CLOVES Syndrome | Diagnosis & Treatment

How is CLOVES syndrome diagnosed?

Because symptoms of CLOVES syndrome can be subtle or obvious, it’s critical to seek a diagnosis from an experienced vascular anomalies specialist.

To diagnose CLOVES syndrome, doctors will usually combine these steps:

CLOVES is still not widely known and so rare that an ultrasound is not a foolproof way to detect it. A clinical exam must be performed after birth.

Children with CLOVES syndrome are often mistakenly diagnosed as having other disorders that cause overgrowth of the blood vessels and abnormalities in certain parts of the body, such as:

  • Hemihypertrophy: a condition in which the structures on one side of a child’s body are larger than on the other
  • Klippel-Trenaunay syndrome: a rare disease that causes abnormal fatty growths of the leg, dilated veins, lymphatic malformations and port-wine stain birthmarks
  • Proteus syndrome: a rare condition that causes progressive deformities of the bone, skin and soft tissue
  • The main difference between these conditions and CLOVES is that CLOVES causes a combination of vascular, skin and limb/torso abnormalities and truncal/spinal abnormalities (like fatty masses, scoliosis or tethered cord).

What are the treatment options for CLOVES syndrome?

There is no cure for CLOVES syndrome, but experienced vascular anomaly specialists can manage or prevent symptoms with the right medical and surgical care.

Some of the treatments your child's care team might recommend include:

  • Drug therapy with sirolimus: Also known as rapamycin, this oral medication suppresses the immune system and slows the growth of abnormal lymphatic vessels that cause the vascular anomalies present in children with CLOVES. It can also improve symptoms, including pain.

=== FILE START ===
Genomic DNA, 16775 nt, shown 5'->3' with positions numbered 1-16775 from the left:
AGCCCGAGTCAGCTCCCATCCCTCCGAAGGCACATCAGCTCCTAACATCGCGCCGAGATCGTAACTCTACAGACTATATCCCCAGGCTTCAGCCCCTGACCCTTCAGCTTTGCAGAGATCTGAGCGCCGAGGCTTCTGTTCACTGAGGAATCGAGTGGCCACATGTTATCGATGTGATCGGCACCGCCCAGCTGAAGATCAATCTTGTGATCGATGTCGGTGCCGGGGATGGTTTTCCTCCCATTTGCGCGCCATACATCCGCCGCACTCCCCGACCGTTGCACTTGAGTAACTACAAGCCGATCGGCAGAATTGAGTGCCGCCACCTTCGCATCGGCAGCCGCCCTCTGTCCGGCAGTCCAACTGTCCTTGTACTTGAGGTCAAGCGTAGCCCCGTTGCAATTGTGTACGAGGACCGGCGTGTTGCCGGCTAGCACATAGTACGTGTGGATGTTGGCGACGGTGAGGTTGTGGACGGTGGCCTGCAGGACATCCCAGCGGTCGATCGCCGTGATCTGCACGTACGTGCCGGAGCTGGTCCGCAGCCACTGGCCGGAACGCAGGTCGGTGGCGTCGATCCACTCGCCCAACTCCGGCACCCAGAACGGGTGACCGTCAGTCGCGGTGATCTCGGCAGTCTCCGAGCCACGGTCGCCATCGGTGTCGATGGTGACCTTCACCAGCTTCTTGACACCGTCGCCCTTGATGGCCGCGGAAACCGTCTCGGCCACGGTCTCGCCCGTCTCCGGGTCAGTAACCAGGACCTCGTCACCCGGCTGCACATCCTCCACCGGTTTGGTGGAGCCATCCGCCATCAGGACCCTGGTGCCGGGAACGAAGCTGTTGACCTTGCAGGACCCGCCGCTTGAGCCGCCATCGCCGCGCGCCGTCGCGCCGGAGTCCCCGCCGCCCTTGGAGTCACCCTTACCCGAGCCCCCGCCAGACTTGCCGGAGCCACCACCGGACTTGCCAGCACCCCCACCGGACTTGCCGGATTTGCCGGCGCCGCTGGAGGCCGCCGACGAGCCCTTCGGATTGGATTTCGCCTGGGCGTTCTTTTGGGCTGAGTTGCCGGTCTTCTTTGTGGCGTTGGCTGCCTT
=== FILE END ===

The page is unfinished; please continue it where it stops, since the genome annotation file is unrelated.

• Sclerotherapy: This non-surgical procedure can help reduce the size of the vascular anomalies associated with CLOVES, as well as the pain they may cause.
  • Embolization: This minimally invasive procedure is used to reduce the size of arteriovenous malformations and other vascular anomalies associated with CLOVES syndrome.
  • Debulking surgery: Some children need debulking surgery to remove a portion of the overgrown tissue and blood vessels caused by CLOVES syndrome. Though debulking is a major, invasive operation, it can be life-changing for children who have limited mobility due to limb abnormalities or painfully overgrown veins.
  • IVC Filter: A device called an inferior vena cava (IVC) filter can prevent pulmonary embolisms, life-threatening clots that can form and travel through the bloodstream and into the lungs of children with CLOVES. The filter, which is surgically implanted, sits in the inferior vena cava (the main abdominal vein responsible for transporting blood from a child's lower body) and traps any clots, before they reach the heart and lungs.

What is the long-term outlook for CLOVES syndrome?

CLOVES is a rare disease that affects each child differently. Your child's long-term outlook will depends on many factors, including:

  • Age at diagnosis (the earlier treatment is started, the better)
  • Specific symptoms
  • Overall health

Many children with CLOVES do very well when the disease is mild and diagnosed early. Your child’s doctor will give you specific information about a recommended plan of care and long-term outlook.